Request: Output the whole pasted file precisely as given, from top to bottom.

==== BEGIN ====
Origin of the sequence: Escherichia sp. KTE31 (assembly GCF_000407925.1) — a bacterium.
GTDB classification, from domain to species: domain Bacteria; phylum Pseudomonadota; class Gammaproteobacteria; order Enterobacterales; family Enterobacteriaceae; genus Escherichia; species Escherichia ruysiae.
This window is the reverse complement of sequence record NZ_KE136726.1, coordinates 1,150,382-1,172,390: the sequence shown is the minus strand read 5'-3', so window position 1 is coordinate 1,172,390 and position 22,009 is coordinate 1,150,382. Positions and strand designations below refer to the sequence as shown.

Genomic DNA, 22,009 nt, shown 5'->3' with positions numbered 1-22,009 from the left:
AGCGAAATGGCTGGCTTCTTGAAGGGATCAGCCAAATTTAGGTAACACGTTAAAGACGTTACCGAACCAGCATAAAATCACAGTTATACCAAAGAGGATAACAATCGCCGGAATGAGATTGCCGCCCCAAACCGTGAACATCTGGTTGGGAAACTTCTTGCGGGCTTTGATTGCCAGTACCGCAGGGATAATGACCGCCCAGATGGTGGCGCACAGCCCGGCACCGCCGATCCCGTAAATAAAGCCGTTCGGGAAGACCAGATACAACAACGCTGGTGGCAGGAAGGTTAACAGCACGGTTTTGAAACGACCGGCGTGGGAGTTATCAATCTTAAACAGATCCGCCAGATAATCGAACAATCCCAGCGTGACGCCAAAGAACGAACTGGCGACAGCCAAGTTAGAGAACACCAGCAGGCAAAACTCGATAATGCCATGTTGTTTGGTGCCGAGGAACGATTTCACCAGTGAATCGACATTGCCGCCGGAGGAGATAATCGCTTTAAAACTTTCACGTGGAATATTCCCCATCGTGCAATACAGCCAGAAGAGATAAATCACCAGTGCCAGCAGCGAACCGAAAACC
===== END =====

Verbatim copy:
Origin of the sequence: Escherichia sp. KTE31 (assembly GCF_000407925.1) — a bacterium.
GTDB classification, from domain to species: domain Bacteria; phylum Pseudomonadota; class Gammaproteobacteria; order Enterobacterales; family Enterobacteriaceae; genus Escherichia; species Escherichia ruysiae.
This window is the reverse complement of sequence record NZ_KE136726.1, coordinates 1,150,382-1,172,390: the sequence shown is the minus strand read 5'-3', so window position 1 is coordinate 1,172,390 and position 22,009 is coordinate 1,150,382. Positions and strand designations below refer to the sequence as shown.

Genomic DNA, 22,009 nt, shown 5'->3' with positions numbered 1-22,009 from the left:
AGCGAAATGGCTGGCTTCTTGAAGGGATCAGCCAAATTTAGGTAACACGTTAAAGACGTTACCGAACCAGCATAAAATCACAGTTATACCAAAGAGGATAACAATCGCCGGAATGAGATTGCCGCCCCAAACCGTGAACATCTGGTTGGGAAACTTCTTGCGGGCTTTGATTGCCAGTACCGCAGGGATAATGACCGCCCAGATGGTGGCGCACAGCCCGGCACCGCCGATCCCGTAAATAAAGCCGTTCGGGAAGACCAGATACAACAACGCTGGTGGCAGGAAGGTTAACAGCACGGTTTTGAAACGACCGGCGTGGGAGTTATCAATCTTAAACAGATCCGCCAGATAATCGAACAATCCCAGCGTGACGCCAAAGAACGAACTGGCGACAGCCAAGTTAGAGAACACCAGCAGGCAAAACTCGATAATGCCATGTTGTTTGGTGCCGAGGAACGATTTCACCAGTGAATCGACATTGCCGCCGGAGGAGATAATCGCTTTAAAACTTTCACGTGGAATATTCCCCATCGTGCAATACAGCCAGAAGAGATAAATCACCAGTGCCAGCAGCGAACCGAAAACC